Wednesday, January 9, 2008

Are you learning to knit?



Knitting did not come easy for me. It's something I've wanted to do for as many years as I can remember. My mom was a crocheter. I dabbled at crochet, learning enough to keep myself in more potholders than I'll ever use in this millenium. I've never cared as much for the look of crocheted garments, preferring the look of knit. Items which have been hand knit look smoother and less bulky, and more like fabric. At least that's my opinion.

I was always on the lookout for someone who could teach me to knit. My sis-in-law had knit years earlier and tried to get me started, but I found it difficult to catch on while watching her; plus, at the same time that she was trying to teach me, she was also trying to remember herself how to do it.


Will you feel sorry for me and teach me to knit?

I live in a small town, which back when I was learning to knit had no craft stores or yarn shops. To show you how pathetic I can be, I would go to the yarn section of Wal-Mart and just 'hang around' in hopes that a real live knitter would come there to buy yarn, notice my pitiful yearning look, ask me if I knit, and if not, would I like her to teach me to knit. Like I said, pathetic.

After many wasted hours in Wal-Mart's craft department, and them finally telling me to either get a job there or hit the road (no, not really), I moved on to the internet. That's when I discovered the Knitting Help website, and it soon became a regular hangout for me. I watched the free knitting videos there over and over and over again. I actually begin to knit a little. As time went by, I noticed other knitters there who'd just learned to knit that were making fabulous looking items, while I was still puttering away on scarves, and taking an inordinate amount of time to complete even them! I felt so jealous and well...dumb. It's sheer perseverance which has kept me going as it still doesn't come easily for me, though I trust in time that it will. Please don't let my struggle deter you, though. I'm not atypical!

As I began my knitting journey, I spent countless hours scouring the internet for free patterns, patterns that I could understand. I am very much a visual learner. I learn by seeing rather than by reading. If you are learning to knit or wanting to learn to knit, and if you are like me that you need to see things done, I would recommend the following two resources:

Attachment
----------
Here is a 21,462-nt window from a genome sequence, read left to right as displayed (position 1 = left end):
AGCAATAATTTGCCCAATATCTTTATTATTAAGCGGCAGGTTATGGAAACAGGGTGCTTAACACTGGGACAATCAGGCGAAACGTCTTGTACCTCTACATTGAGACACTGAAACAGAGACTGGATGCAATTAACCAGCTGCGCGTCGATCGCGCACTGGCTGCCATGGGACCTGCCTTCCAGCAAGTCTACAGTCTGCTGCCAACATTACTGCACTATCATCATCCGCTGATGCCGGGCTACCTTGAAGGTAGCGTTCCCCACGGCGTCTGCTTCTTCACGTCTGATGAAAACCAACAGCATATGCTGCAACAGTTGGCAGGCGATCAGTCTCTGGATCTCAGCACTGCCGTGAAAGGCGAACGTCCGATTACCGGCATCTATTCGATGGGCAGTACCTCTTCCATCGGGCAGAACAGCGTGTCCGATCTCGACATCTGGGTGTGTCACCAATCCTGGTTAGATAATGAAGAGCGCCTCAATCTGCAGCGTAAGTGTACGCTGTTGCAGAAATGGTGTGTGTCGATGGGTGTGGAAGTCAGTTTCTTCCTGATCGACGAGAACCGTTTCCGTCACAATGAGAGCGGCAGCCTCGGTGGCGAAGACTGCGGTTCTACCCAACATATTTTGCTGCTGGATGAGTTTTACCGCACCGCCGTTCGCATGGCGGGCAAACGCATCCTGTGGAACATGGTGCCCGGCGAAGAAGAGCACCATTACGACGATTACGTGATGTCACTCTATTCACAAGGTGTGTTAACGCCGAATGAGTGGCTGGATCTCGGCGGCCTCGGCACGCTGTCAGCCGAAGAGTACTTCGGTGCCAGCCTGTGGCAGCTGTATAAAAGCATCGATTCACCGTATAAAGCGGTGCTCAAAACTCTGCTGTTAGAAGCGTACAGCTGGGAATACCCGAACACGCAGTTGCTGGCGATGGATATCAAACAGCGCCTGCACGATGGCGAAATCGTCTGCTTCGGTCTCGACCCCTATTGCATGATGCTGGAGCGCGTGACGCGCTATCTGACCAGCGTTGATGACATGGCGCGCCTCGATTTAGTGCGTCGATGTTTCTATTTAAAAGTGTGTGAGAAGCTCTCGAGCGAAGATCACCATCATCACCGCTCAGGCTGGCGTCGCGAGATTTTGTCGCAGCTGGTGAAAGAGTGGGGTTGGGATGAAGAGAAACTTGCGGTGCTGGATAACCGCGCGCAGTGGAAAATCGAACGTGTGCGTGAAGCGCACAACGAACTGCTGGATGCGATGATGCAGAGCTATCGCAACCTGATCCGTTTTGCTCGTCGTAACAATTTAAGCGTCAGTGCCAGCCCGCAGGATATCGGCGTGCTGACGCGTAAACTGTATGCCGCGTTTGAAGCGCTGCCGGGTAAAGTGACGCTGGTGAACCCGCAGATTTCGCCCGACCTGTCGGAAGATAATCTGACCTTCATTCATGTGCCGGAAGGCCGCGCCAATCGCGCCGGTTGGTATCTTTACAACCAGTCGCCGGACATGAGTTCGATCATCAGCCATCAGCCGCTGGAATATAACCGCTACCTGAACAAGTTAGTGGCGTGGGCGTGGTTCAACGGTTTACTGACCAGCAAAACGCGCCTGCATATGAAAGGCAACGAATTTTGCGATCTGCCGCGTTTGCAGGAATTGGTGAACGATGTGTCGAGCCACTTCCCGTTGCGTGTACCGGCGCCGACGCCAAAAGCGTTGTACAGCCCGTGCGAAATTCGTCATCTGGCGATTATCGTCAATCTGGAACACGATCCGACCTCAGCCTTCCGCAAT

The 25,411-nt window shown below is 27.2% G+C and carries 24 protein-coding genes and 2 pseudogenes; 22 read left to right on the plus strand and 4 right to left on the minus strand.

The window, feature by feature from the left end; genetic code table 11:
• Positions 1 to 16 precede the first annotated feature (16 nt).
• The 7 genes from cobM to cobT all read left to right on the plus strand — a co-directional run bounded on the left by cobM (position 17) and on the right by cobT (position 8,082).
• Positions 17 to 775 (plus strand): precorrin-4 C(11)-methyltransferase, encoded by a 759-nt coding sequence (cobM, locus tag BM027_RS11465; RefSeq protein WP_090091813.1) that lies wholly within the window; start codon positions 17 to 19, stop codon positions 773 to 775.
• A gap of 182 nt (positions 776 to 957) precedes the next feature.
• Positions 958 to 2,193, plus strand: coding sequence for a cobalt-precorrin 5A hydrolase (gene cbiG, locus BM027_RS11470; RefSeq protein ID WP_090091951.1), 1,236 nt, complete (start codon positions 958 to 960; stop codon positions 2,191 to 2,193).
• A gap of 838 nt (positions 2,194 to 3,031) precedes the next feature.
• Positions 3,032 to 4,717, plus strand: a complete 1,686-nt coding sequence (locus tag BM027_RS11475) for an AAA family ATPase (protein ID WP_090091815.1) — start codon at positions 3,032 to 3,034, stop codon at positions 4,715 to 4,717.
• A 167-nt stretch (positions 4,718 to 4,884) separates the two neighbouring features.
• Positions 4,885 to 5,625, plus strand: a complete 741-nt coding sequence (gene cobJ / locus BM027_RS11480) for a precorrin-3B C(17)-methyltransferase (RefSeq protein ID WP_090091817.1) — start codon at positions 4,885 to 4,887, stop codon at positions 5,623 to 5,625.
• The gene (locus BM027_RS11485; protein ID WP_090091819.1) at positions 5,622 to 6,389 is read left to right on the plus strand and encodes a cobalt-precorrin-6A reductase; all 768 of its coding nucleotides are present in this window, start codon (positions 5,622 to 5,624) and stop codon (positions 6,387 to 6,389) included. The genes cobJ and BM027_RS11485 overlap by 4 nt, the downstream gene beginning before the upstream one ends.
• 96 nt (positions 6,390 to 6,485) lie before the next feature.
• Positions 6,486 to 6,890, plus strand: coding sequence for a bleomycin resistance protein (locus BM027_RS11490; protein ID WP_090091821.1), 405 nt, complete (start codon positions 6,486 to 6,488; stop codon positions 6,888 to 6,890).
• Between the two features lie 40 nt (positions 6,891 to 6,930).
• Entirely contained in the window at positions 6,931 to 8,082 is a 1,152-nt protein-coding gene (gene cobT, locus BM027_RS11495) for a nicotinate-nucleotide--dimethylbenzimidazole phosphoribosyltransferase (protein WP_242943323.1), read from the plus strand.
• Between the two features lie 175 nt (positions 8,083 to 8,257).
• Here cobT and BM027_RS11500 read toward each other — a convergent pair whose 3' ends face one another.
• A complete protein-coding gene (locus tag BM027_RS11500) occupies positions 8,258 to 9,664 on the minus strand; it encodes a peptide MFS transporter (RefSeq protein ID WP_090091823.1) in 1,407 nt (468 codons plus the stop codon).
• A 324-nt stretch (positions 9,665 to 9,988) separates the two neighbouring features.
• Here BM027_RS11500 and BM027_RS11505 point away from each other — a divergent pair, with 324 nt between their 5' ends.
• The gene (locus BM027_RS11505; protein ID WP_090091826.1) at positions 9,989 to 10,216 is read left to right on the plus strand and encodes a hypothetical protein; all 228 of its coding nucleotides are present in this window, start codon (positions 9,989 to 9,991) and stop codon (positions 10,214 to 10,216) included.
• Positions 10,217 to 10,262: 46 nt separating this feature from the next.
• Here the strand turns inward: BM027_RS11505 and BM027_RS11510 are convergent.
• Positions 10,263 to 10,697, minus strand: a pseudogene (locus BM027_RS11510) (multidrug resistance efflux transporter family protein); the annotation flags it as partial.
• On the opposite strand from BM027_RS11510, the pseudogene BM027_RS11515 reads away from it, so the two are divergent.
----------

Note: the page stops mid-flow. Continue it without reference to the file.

You can view the free video tutorials over and over again, pausing when necessary. Along with the free videos are the message board forums. There is even a forum for newbies to ask questions, get help with patterns, or help with understanding pattern instructions. There's a wealth of experience represented there, and they're happy to help you across the humps. There are also free patterns on the site!

Knitting Made Easy CD-Rom
The other tool I found to be quite valuable was the Coats & Clark "Knitting made easy" cd-rom. I purchased mine off eBay for about the same price which I later discovered it in some of the big craft stores. It's cheap and well worth the money spent. I think I paid about $7 for mine. The videotaping is more professionally done than those at KnittingHelp, but Amy at KnittingHelp does offer her's for free use on her website.
I stumbled upon a link to Judy Graham's website at youtube when I saw a video by her. She has excellent quality video tutorials (on her website) for learning basic knitting. I wish I'd known about her when I was first learning, though I'm not sure she even had a website then.

She knits many of the garments you see worn by stars in movies, as well as for stars themselves. Her website is very interesting, plus she even has a couple of free patterns listed. If you're needing help getting started knitting, you'll love her videos!

If you are a beginning knitter, bookmark this site Knitting Pattern Central . It will become your very close friend. It's chock full of free knitting patterns divided into separate categories. They even have a link to new patterns that have been added each week! I believe the girl's name is Rachel who maintains the list. I can't imagine how much work she must put into it, but I thank her from the bottom of my heart. ;-)


Keep Notes!
One bad habit I've had in the past with my knitting is not writing down the pattern I used. Later, I'd want to reknit a same item and have no clue what pattern it was. On future projects, I'm going to force myself to keep a notebook while knitting. I'll include pertinent details such as the pattern, needle size, and yarn used.
I'll try and post pics of some of my finished objects (FO's in kniteze), as well as some UFO's (unfinished objects) in a day or so.

3 comments:

Wool Winder said...

I think you're doing a great job with your knitting! I also taught myself to knit. I started with scarves and hats and then found that I enjoyed making dishcloths, because they were small and I could try out lots of different stitches.

Renna said...

Woolwinder, thank you for you kind words. :-)

I have recently discovered the advantage in knitting dishcloths, in that I can try different stitches and yet get quick gratification!

Marilyn@Mixed Bouquet said...

I love the pic! So now I'm wondering if my attempt at potholders in 1977, yeah, the ones that kicked my rear, were actually crocheting. I can't remember.

I'll email you some questions later about dishcloths.